Simulation gives the associates confidence that they can run a program quickly and at high material removal rates even when untended. While creating their programs associates use Mastercam’s built-in simulation capabilities to verify material removal along with tool and holder clearances. The programmers have access to a G-code simulation package, but in most cases they use Mastercam’s machine simulationbefore putting parts on the machine.

Martin Estrada, who manages the mill turn team, said, “I find Mastercam Machine Simulation to be very helpful to prove out the toolpath with every shape that we make. It has prevented many crashes. Because machine simulation is part of the CAM software, you can make the adjustments right there versus having to come back from another software package. Occasionally HPD programmers do use G-code simulation to make sure the code is correct when they have fine-tuned a particular critical toolpath. However, they agreed that it does not make sense to spend a lot of time using it to trim a few minutes off the machine cycle when the goal is to get the part out the door.”

 

Dynamic Material Removal

High speed roughing with Mastercam’s Dynamic Motion technology allows associates to get as much material off the part as quickly as possible. The bulk of the work done is 3+2 high speed machining of components. Brian Barron says his go-to toolpath for rapid material removal is Core Dynamic Rough. Minimal stepovers and deep engagement make it possible to remove material as fast as the tool vendors recommend chip load will allow.

Algorithms in the software look at material ahead of the tool and adjust motions to avoid burying the tool, so there is little concern that the tool will be broken in the middle of the night and precious production time lost. Deep engagement of the cutter spreads wear over the full flute length of the tool. This is important at HPD, not so much because it reduces tool costs, but because it results in a more consistently accurate cut. Dimensional integrity of these components is vitally important both for vehicle operator safety and weight reduction. Every Indy race team is allowed the same amount of fuel so engine performance is balanced against fuel economy.
Mastercam’s machine simulation is used extensively to make sure there is no interference between the part, the tool and the holder.
Because the material aware Dynamic Motion technology places less stress on the tool, the programmers can use smaller tools without compromising material removal rates. This reduces tooling costs but the primary concern in this shop is reducing cycles. Roughing and finishing operations can often be completed with the same tool, reducing tool changes.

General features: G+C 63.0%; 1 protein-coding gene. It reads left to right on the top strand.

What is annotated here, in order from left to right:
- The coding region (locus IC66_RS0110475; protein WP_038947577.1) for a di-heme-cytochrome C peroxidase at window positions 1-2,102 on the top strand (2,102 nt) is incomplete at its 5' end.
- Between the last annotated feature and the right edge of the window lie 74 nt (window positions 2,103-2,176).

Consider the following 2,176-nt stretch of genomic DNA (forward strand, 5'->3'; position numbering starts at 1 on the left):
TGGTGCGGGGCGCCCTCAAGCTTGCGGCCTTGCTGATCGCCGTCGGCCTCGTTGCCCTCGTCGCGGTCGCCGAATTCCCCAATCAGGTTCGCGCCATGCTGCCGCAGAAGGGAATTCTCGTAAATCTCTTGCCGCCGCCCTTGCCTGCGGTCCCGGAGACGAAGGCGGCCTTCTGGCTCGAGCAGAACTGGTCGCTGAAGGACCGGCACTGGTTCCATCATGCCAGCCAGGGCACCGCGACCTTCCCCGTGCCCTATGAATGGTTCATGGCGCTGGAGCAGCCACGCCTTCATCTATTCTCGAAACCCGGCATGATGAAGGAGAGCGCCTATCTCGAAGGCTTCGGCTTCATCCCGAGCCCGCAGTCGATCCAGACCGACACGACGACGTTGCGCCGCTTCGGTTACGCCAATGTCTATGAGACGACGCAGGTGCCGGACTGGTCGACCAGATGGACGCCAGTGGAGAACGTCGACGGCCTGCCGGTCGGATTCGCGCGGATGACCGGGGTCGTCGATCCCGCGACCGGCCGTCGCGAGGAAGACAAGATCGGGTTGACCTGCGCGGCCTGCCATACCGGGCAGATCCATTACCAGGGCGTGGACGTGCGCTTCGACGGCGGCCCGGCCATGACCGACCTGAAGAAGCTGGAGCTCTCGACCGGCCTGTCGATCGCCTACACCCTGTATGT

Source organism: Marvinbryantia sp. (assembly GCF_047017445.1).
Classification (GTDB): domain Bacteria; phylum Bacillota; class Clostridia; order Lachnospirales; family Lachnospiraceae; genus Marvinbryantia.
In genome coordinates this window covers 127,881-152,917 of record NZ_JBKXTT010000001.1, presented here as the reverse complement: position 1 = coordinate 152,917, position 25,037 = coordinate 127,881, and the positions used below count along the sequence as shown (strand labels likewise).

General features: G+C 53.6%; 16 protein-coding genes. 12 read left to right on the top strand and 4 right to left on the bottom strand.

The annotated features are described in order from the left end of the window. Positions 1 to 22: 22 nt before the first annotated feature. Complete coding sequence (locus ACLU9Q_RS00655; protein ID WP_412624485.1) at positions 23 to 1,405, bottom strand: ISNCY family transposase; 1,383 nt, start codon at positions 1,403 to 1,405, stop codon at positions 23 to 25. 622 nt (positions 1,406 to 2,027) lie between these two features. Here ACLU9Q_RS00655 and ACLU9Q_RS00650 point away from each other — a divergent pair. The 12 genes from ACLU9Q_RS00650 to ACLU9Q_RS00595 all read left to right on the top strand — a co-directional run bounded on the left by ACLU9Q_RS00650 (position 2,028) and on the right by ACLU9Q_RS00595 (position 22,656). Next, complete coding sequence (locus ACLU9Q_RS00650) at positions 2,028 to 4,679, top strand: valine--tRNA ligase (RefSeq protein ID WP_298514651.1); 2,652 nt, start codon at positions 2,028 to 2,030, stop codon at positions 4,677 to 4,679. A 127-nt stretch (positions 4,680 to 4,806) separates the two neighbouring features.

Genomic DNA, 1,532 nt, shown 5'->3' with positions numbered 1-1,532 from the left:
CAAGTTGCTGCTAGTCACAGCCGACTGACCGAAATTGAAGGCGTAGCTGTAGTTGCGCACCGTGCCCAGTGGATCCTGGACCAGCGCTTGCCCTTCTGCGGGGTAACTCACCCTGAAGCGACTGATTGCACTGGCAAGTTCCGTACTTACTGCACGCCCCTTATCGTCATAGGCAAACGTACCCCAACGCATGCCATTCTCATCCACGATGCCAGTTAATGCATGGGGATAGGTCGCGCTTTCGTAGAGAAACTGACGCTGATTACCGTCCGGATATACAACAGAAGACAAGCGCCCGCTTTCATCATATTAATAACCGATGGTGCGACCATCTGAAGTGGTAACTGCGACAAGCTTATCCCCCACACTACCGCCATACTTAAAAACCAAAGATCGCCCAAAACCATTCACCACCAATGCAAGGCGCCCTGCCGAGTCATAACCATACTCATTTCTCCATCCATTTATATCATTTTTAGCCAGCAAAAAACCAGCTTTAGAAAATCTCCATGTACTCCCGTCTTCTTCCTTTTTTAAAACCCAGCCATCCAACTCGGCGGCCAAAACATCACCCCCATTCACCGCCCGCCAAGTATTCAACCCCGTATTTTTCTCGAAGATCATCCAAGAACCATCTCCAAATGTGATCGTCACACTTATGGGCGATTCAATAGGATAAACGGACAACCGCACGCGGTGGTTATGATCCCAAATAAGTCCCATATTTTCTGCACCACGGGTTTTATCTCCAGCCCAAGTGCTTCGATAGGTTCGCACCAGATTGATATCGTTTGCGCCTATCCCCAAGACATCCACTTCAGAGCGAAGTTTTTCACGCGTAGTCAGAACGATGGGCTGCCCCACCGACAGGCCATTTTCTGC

Barron said that there have been significant improvements in the CAM software’s 3D Rest Roughing Toolpath. This toolpath typically generates a large number of trochoidal moves that get tools into tight spaces without overloading it. He has noticed that Mastercam has streamlined the code generated by this toolpath to reduce his computer’s memory overhead and provide a much cleaner code representation of the path during simulation.

“It just runs faster because it doesn’t have to retract as much,” he said. “This has been very beneficial for reducing our programming time. The toolpath is also easier on the machine. Not a herky jerky, rapid here, a rapid there. It’s more smooth and continuous. It also gives us better finishes, which is something we take pride in.”

 

Process Documentation

“We have two scenarios going on here simultaneously,” said Chase. “One is getting ‘panic Monday’ components out the door as fast as we can. We are also producing some very complicated components for ongoing development programs. It is critical for us to document the process sequence of both scenarios to use for future reference. It is expected of our group to run a job the second time with greater efficiency than the first run. Without proper notetaking and documenting, we will likely fumble around trying to figure out what we did the first run. Our process engineer rides along with the job to capture all relevant images and text for each of the jobs. He then compiles and creates a process manual which is stored in a HPD machine shop shared server. The next time the job comes around, we know exactly what we did before and we can do the next iteration even faster.”

Honda Performance Development has a maintenance license of Mastercam so that they can call upon its reseller (CAD/CAM Consulting Services) on an as-needed basis for support. CCC engineers answer questions by phone and email and visit the plant when asked to consult on more specialized requests. In one instance the reseller helped expedite a project by digitizing a component for which there was no electronic model. HPD also relies on its reseller to provide training and to show associates how they might benefit from new or improved features in the latest version of the software. “Based on the deadlines we deal with everyday, this service is invaluable,” Chase said.

No part is allowed to leave the facility until it has been inspected to assure that it will fit on the chassis when it gets to the track. Quality Assurance, however, must not be a bottleneck in the manufacturing process. To prevent this, daily meetings are held with the Quality team so that they understand when a critical part will be completed and be ready to measure it immediately.

 

Off To The Races

Needless to say, the new Aerodynamic Package got shipped to the Ohio track to be used by the 12 racecars equipped with Honda engines. Those cars also posted the highest point totals that week. Was it the aerodynamic package that made the winning difference? “There are a thousand things that can happen between what we do and the guys crossing the finish line, but as far as team effort, we put in a strong team link at this side to be able to get them what they need and have it delivered on time,” Chase said.

What the HPD team can take credit for is improving its own on-time delivery performance. With typical lead times for critical parts of two to three days, this team has improved its performance metric from 89% to 95%. Chase believes there is more that his team can and will do to drive that metric even closer to 99+%.

Edited by Yearbook Editor James D. Sawyer from material provided by CNC Software Inc. 

 

This article was first published in the 2015 edition of the Motorized Vehicle Manufacturing Yearbook.


Published Date : 4/8/2016